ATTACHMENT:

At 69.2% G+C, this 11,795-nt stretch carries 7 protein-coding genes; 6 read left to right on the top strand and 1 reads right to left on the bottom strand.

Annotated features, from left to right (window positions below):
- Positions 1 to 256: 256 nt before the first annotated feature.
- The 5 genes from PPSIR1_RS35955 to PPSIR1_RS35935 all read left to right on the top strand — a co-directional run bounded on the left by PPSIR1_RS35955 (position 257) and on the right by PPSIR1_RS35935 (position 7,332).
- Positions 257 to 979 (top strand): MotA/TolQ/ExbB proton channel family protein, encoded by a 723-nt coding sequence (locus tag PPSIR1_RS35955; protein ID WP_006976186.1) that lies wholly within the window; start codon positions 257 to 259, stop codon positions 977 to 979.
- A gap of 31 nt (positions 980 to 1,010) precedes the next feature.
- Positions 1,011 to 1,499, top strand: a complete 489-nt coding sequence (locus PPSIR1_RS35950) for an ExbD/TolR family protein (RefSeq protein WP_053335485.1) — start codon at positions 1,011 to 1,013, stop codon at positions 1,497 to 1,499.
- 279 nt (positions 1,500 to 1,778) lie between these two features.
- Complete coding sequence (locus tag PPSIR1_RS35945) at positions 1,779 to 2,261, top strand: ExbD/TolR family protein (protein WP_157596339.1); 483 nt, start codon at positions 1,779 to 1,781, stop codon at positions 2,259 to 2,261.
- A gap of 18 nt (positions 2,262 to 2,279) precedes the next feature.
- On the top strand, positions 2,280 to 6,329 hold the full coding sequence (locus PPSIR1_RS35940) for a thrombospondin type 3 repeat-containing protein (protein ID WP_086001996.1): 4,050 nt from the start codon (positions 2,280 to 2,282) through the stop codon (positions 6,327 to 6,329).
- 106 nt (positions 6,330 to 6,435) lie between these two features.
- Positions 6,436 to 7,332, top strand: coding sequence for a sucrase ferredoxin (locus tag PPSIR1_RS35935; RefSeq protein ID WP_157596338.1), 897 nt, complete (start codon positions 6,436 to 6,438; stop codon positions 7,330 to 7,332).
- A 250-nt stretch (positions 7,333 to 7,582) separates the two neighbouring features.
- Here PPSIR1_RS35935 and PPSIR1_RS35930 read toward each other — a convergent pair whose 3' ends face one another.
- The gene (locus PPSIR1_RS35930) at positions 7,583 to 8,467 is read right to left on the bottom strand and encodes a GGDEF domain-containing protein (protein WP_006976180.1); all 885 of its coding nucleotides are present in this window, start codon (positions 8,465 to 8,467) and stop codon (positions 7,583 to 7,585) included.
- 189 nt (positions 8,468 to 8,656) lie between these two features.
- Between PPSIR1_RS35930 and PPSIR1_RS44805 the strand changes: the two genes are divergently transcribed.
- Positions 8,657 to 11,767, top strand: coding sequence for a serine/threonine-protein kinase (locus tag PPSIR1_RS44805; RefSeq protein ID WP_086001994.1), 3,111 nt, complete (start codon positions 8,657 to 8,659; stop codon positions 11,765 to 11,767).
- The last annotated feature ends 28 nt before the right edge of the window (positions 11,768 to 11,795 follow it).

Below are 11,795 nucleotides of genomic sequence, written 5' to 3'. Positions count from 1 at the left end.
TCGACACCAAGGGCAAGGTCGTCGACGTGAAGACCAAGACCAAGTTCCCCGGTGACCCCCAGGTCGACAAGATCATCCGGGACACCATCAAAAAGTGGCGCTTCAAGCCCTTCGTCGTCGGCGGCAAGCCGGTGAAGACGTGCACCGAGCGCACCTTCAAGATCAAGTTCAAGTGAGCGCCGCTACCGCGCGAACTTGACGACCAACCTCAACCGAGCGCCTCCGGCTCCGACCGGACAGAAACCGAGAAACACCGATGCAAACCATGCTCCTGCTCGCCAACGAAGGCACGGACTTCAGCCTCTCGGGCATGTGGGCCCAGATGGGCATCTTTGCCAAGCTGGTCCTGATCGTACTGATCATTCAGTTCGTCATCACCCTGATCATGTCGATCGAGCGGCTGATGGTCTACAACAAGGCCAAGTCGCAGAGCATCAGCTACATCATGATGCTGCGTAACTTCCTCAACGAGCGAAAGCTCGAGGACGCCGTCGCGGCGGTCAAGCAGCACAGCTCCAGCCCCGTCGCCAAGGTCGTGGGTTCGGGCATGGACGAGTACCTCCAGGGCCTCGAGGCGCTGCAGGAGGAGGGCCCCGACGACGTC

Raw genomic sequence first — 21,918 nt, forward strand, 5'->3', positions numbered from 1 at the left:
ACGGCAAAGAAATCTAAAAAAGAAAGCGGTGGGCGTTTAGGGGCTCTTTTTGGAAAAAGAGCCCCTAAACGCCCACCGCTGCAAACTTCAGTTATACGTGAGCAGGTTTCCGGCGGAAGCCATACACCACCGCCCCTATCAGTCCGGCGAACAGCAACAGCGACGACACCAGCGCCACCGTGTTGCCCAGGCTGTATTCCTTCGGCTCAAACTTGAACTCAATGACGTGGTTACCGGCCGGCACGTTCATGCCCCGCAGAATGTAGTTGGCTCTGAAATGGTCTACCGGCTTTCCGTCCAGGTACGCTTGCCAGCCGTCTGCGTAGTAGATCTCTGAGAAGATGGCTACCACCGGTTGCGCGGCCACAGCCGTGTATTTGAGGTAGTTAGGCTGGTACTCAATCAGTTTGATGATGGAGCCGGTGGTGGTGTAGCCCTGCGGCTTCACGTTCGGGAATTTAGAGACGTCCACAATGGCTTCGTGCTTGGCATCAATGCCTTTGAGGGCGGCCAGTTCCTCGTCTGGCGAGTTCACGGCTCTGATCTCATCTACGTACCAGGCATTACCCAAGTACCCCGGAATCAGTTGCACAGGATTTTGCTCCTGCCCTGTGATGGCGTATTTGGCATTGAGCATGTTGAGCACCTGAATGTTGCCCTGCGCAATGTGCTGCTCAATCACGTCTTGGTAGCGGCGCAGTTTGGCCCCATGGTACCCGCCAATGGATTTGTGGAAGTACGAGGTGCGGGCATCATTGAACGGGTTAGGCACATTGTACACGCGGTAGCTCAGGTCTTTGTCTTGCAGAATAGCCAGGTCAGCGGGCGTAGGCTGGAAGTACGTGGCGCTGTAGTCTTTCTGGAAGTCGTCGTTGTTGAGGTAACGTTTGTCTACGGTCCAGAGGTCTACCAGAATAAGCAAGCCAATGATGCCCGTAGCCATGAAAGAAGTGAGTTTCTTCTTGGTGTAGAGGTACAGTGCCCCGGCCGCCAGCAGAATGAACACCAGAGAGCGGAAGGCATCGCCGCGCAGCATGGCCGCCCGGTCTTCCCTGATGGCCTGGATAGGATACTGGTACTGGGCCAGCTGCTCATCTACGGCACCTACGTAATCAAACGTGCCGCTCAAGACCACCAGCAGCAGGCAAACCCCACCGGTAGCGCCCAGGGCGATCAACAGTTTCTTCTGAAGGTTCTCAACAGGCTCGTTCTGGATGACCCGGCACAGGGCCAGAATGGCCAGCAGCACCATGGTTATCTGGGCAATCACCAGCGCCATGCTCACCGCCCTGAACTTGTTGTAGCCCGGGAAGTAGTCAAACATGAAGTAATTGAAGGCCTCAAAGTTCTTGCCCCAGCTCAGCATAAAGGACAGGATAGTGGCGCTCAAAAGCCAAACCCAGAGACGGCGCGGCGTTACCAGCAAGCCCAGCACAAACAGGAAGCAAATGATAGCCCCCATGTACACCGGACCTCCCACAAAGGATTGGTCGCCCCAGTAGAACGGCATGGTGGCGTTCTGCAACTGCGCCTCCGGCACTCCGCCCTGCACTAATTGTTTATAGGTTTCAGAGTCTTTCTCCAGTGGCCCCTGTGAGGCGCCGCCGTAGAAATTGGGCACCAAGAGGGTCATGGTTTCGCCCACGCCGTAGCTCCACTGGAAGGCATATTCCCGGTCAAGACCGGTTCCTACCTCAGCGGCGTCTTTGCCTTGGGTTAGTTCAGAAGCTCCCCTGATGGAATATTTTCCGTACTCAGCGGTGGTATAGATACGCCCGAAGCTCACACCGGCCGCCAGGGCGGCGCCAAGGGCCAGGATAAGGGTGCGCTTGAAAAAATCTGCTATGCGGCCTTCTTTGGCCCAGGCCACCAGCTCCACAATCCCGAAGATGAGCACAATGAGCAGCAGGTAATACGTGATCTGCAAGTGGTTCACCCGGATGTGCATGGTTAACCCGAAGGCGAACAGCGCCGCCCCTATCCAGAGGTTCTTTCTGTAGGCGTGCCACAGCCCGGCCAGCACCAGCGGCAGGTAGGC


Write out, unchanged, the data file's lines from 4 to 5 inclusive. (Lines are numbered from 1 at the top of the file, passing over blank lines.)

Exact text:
- The 5 genes from PPSIR1_RS35955 to PPSIR1_RS35935 all read left to right on the top strand — a co-directional run bounded on the left by PPSIR1_RS35955 (position 257) and on the right by PPSIR1_RS35935 (position 7,332).
- Positions 257 to 979 (top strand): MotA/TolQ/ExbB proton channel family protein, encoded by a 723-nt coding sequence (locus tag PPSIR1_RS35955; protein ID WP_006976186.1) that lies wholly within the window; start codon positions 257 to 259, stop codon positions 977 to 979.